Kjaerhus Audio’s advanced component level modeling powers the brand new and superb sounding VC-64 Vintage Channel, which offers serial and parallel compression and EQ stages, two VCA/opto mode compressors, two 4-band parametric EQ’s with five high-quality filter types, a noise gate with soft knee, a wideband de-esser, zero latency and full automation. Far more crucially though, it includes lots of idiot proof presets, designed by professional audio engineers, to cover a wide range of scenarios and these really deliver the goods.
Session Drummer 2 is a new audio plug-in that mixes professionally recorded drum patterns and multi-sampled drum kits from drum specialists, ‘Smart Loops’, with Cakewalk’s own ‘Expression Engine’ (as found in the excellent Cakewalk soft synth range). Simply load a drum kit then drag and drop patterns into your project, or play patterns/individual drums from any midi controller. It’s powerful and easy to use…which is probably just as well, since, like the VC-64, it’s not documented in the 900 page manual.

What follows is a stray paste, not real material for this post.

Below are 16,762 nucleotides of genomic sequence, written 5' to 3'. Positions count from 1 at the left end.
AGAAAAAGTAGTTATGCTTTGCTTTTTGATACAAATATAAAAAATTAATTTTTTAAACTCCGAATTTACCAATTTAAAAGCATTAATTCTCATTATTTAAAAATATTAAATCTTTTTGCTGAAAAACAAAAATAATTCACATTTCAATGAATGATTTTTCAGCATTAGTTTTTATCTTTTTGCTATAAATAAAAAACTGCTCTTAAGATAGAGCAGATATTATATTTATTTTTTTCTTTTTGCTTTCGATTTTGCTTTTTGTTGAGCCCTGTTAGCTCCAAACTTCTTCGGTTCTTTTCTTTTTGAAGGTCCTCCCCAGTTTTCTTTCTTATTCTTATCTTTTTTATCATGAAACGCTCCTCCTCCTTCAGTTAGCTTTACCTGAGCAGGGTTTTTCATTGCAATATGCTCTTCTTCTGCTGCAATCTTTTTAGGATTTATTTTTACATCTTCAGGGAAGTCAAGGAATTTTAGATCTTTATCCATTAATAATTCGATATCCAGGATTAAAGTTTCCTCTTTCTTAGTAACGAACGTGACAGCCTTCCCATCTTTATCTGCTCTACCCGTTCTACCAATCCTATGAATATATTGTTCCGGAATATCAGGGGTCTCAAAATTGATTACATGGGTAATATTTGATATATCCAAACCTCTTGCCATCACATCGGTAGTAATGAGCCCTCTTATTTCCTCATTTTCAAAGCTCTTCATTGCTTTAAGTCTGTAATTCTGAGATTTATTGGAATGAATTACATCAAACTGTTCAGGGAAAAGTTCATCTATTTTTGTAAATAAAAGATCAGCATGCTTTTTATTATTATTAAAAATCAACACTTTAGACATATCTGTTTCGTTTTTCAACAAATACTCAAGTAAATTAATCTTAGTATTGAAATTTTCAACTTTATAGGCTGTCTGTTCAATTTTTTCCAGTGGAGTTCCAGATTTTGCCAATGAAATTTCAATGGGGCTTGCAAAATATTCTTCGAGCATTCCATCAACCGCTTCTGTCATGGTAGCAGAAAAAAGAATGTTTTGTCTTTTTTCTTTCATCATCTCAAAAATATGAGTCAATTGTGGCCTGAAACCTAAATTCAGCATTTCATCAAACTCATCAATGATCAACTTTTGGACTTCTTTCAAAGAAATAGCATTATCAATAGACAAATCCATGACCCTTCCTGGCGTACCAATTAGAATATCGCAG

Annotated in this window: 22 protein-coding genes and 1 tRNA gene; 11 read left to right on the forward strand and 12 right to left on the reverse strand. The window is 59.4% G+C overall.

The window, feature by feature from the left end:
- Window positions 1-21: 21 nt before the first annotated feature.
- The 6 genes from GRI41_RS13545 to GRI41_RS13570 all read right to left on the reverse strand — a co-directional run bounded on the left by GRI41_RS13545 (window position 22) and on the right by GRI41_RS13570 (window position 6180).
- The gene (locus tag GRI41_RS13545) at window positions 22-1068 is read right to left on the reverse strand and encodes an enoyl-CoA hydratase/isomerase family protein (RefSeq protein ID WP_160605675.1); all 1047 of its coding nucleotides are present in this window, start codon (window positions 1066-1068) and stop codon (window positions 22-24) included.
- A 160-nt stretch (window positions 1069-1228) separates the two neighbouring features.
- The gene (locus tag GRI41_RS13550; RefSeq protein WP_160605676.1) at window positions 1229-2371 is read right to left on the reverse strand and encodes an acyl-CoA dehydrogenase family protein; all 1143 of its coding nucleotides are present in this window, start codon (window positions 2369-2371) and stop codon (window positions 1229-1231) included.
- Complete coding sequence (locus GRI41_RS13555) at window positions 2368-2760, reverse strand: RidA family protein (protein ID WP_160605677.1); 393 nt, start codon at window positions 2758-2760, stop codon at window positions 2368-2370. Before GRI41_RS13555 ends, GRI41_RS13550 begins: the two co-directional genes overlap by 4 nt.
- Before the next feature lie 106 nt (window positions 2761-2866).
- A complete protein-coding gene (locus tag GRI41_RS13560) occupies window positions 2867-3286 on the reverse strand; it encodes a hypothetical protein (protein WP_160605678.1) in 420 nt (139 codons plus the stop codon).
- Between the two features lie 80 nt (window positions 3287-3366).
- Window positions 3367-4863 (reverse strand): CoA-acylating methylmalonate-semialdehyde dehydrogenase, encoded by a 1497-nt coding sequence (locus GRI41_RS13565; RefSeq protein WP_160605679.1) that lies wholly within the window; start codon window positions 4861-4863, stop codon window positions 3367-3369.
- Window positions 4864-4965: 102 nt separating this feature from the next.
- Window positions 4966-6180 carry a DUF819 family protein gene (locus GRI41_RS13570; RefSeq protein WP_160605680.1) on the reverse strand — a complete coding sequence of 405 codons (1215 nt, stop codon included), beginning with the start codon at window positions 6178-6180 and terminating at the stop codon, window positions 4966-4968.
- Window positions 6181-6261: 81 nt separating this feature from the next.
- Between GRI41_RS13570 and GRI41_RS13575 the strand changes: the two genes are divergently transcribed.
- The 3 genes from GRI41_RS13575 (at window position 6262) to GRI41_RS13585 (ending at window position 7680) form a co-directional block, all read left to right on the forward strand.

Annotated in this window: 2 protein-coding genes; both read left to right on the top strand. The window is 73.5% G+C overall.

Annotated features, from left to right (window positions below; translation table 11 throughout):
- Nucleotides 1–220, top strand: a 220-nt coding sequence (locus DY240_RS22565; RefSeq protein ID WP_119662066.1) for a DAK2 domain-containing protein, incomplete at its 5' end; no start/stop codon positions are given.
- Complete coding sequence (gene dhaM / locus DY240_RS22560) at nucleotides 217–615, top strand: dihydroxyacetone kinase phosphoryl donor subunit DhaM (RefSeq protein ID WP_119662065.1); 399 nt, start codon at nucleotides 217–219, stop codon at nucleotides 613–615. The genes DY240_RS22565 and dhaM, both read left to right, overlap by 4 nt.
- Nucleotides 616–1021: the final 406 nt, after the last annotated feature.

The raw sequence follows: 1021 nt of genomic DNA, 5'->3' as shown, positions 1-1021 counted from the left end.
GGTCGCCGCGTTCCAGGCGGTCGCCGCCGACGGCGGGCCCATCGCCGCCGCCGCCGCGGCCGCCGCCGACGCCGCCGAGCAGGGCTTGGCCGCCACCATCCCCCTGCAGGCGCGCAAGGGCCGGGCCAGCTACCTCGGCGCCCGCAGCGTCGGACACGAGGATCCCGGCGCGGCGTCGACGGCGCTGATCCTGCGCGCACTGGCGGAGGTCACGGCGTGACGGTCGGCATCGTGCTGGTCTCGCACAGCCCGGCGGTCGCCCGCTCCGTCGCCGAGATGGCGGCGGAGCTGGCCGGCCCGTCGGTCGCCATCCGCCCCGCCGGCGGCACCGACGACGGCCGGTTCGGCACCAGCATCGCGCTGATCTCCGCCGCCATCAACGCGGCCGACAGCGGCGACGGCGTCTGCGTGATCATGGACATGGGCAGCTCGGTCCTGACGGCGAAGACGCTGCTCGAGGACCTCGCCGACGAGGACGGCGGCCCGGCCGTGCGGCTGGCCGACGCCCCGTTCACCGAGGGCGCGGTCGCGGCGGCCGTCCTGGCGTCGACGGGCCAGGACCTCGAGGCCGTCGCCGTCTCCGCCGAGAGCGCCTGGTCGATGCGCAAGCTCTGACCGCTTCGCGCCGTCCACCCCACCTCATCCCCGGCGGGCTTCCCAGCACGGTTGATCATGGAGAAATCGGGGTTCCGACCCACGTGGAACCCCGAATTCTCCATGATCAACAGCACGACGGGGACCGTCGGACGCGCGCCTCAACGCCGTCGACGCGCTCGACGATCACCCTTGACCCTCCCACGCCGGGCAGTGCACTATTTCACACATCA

A time stretching algorithm from highly respected plug-in manufacturer, iZotope, is amongst those powering the new ‘Audio Snap’ suite, a collection of tools that offers non-destructive audio quantize, seamless audio tempo changes, conversion of audio beats to midi, ‘slip’ editing and locking of multiple tracks into the same groove. Whilst this technology does the job and gives great sounding results, it is, unlike the rest of Sonar, needlessly complex and will be off putting to users who want an easy life. Having said that, it’s no more complex and confusing than the equivalent functionality in most other DAWs. But let’s face it, there’s a reason why so many people are using Abelton Live…it makes doing these sort of things…a Cakewalk! Cakewalk and everyone else take note.
The other two key headline feature are ‘Active Controller Technology’ (ACT) and the new synth rack.
ACT is the bridge between control surface/midi controller and virtual synth/effect/mixer. A significant step forwards in usability, it automagically assigns your knobs and sliders to the popular features of your plug-ins or Sonar mix parameters, automatically remapping as you change focus between them. Naturally it’s fully customizable and has a MIDI learn mode that allows you to easily map controllers that are not supported by default.